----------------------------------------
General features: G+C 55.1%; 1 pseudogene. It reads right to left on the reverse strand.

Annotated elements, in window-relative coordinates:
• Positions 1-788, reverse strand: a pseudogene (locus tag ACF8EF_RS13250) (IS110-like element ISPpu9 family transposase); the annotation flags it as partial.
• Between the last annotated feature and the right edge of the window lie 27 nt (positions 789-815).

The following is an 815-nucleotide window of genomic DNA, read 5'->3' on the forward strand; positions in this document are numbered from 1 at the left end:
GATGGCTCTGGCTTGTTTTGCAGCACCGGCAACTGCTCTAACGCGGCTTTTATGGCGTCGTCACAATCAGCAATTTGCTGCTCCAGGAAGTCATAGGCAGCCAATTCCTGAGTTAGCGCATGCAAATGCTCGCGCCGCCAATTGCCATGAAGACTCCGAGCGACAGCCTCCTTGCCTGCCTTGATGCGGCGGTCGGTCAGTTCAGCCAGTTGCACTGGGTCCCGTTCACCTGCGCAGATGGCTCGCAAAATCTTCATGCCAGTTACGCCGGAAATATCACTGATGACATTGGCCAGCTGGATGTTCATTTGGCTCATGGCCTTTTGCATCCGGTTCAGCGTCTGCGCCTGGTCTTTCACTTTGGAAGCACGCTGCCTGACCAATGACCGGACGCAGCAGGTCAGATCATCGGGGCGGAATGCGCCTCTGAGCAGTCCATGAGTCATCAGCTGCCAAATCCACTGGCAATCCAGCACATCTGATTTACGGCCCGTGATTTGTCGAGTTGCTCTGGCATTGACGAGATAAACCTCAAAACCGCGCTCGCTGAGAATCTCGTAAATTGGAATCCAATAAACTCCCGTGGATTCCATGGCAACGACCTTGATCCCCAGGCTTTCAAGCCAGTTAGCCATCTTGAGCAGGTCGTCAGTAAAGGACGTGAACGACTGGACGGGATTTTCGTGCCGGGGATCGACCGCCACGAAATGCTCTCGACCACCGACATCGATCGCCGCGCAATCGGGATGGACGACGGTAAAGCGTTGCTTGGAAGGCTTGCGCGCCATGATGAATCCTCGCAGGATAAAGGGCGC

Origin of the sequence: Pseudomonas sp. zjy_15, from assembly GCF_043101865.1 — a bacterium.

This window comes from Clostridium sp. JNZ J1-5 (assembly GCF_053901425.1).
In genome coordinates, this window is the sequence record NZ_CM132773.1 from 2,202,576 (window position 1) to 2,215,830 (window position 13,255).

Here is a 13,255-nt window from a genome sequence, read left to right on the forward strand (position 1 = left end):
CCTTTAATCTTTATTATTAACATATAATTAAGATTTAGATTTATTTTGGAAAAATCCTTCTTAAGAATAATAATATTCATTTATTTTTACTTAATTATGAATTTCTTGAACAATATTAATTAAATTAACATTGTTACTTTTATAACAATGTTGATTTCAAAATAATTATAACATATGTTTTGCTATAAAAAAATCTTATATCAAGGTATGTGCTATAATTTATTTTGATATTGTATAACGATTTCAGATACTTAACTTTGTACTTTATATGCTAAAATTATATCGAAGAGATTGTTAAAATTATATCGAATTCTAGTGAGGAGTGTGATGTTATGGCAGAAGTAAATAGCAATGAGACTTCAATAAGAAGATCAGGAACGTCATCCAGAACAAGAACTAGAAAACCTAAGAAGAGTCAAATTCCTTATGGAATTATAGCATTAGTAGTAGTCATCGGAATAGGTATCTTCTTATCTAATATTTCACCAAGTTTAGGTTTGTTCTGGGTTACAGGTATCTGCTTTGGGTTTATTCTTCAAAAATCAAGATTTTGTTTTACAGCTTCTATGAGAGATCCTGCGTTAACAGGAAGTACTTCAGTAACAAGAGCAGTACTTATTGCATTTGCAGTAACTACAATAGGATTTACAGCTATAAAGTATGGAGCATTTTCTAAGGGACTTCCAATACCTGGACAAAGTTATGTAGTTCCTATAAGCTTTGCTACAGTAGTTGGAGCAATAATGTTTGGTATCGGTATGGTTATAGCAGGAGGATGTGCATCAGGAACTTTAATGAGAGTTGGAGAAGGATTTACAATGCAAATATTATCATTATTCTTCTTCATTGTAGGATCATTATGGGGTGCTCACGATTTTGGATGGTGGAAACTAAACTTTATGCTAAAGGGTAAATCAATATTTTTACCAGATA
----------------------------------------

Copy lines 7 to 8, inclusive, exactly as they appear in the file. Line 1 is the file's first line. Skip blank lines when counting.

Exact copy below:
Origin of the sequence: Pseudomonas sp. zjy_15, from assembly GCF_043101865.1 — a bacterium.

This window comes from Clostridium sp. JNZ J1-5 (assembly GCF_053901425.1).